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Harold Round (standing) and his colleague Arthur Parrott (seated)

A new ‘blue plaque’ was unveiled earlier this year as part of the University of Birmingham's history trail, which celebrates the work of two innovative dentists whose inventions have saved thousands of lives.   

The plaque pays homage to University of Birmingham alumnus Harold Round and his colleague Arthur Parrott, who were both instrumental in developing an early version of the airbag to prevent impact jaw fractures during the First World War. 

This year marks 100 years since they filed the patent for the airbag. To mark this occasion, a blue plaque was unveiled at a special event that was held at the University’s School of Dentistry on Monday 18 March. The event was open to the public and showcased both Round and Parrott’s work, while also featuring other innovations in dentistry discovered at the University of Birmingham.

The event included a presentation on the history of dentistry by Jonathan Reinarz, University of Birmingham Professor of the History of Medicine. Guests were also able to view some historical dental instruments and experience first-hand how challenging dentistry has been across the ages. A tour of Birmingham Dental Hospital and School of Dentistry was also offered for guests to view the state of the art facility. 

Professor Iain Chapple, Head of the University of Birmingham’s School of Dentistry, said: “Since its earliest days, the University of Birmingham has been a home to innovative pioneers who have effected change in the world we live. 

“The University’s Blue Plaque Trail, modelled on schemes adopted in many British cities, celebrates their ground-breaking achievements and we are delighted that two such accomplished pioneers in dentistry will now be honoured as part of this trail. 

“We hope this latest blue plaque will inspire those who pass by and will encourage continued innovation and achievement in the future.”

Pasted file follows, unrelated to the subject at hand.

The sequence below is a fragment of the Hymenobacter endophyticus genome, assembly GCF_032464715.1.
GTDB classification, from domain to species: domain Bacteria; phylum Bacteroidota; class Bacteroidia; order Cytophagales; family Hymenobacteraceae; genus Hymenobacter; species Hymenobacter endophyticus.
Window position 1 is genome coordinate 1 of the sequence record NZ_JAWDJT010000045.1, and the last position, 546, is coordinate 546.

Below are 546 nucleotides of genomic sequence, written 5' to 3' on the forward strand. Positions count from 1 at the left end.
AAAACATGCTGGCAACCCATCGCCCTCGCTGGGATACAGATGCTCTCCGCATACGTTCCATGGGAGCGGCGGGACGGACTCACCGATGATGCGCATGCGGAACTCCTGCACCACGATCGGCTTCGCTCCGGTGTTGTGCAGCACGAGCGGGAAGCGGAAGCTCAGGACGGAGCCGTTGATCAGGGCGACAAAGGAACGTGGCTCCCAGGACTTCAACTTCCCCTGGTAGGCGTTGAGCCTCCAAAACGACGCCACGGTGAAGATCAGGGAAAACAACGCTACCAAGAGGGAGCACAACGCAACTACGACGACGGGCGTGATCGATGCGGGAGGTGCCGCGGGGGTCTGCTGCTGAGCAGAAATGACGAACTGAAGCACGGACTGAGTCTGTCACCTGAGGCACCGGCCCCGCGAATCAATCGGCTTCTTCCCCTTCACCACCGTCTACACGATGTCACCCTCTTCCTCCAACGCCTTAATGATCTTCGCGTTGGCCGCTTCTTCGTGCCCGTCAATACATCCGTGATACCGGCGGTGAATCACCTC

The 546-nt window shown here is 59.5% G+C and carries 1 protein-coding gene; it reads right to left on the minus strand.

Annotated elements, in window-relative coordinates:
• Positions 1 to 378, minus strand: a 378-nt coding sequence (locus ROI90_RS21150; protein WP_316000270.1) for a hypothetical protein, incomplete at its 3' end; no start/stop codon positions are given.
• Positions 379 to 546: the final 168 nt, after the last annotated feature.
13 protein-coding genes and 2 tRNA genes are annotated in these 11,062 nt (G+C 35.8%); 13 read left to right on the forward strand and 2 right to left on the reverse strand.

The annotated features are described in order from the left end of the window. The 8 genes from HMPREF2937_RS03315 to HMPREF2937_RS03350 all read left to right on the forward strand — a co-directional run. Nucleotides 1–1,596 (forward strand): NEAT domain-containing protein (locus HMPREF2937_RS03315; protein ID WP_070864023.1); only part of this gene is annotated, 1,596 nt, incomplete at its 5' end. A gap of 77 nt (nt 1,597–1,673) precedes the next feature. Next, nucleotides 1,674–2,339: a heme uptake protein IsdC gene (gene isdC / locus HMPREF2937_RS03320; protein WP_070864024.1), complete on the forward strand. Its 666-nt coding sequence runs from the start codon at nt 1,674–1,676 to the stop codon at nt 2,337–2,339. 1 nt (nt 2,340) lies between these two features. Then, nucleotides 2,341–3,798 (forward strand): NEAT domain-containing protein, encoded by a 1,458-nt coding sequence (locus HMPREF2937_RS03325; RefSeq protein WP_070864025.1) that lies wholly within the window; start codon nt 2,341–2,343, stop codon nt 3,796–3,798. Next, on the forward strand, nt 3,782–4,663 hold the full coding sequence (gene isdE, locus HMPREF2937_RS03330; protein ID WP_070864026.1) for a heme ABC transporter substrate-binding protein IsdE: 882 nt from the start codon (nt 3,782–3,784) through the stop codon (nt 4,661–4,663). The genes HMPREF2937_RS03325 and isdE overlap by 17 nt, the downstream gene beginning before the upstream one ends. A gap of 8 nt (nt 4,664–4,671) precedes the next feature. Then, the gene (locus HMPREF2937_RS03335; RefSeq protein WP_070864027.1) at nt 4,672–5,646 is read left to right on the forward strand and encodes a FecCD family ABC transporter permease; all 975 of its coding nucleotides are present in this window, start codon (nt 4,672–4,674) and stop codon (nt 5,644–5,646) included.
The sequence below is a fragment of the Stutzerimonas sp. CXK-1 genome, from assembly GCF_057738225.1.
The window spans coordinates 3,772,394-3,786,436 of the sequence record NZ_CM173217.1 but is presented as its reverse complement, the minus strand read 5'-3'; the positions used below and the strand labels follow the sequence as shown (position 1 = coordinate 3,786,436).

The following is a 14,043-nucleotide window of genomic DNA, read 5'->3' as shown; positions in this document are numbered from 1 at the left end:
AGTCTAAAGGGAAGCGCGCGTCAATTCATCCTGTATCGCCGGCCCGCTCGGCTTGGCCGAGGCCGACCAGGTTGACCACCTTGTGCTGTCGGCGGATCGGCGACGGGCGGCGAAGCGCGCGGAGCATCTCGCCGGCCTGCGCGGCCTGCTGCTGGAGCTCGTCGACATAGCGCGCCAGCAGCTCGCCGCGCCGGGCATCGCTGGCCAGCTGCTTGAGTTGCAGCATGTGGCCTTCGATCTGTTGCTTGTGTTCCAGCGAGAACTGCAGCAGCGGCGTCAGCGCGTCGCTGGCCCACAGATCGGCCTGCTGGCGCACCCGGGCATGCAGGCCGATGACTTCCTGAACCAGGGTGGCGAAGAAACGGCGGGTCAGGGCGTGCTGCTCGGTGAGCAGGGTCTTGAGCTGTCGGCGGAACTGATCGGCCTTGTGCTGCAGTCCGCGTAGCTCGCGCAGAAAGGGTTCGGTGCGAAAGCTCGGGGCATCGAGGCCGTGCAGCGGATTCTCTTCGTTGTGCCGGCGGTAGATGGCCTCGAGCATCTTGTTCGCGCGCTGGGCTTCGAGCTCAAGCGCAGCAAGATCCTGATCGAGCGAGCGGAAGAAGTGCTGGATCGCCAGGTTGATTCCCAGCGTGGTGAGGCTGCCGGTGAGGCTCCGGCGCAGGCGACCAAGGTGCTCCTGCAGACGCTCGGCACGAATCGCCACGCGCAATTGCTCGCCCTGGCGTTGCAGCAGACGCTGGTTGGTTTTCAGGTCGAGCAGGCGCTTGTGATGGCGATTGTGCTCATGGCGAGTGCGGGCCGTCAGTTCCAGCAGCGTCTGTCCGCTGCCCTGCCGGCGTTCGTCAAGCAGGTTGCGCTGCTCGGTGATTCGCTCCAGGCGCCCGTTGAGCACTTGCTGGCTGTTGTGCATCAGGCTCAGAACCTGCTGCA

The blue plaques around the campus serve as reminders of the immense accomplishments of the men and women who have worked at the University. 

Since it received its Royal Charter in 1900, the University of Birmingham has been responsible for an immense number of innovations, inventions and breakthroughs, including the creation of the Cavity Magnetron which made possible both radar and microwave ovens and changed the world as we knew it. 

  • The feasibility of the atomic bomb, secrets of particle physics, mathematical analysis of Bessel functions, and the mass of the Earth were all discovered at the University, while the work of the University’s geologists has helped us to understand climate change and the formation of mountain belts
  • Health and life expectancy throughout the world has been improved through the work of the University of Birmingham, with developments such as the variable-rate heart pacemaker, pioneering experiments in skin grafting, and the synthesis of Vitamin C
  • Social policy improvement, investigation into economic reform and innovative town planning involving individuals such as Margery Fry, Sir William Ashley, Francois Lafitte and John Sutton Nettlefold have also greatly enhanced the quality of life worldwide
  • Composers, musicians and writers including Sir Edward Elgar, Louis MacNeice and David Lodge, have taught at the University of Birmingham, while Sir Granville Bantock helped found the City of Birmingham Symphony Orchestra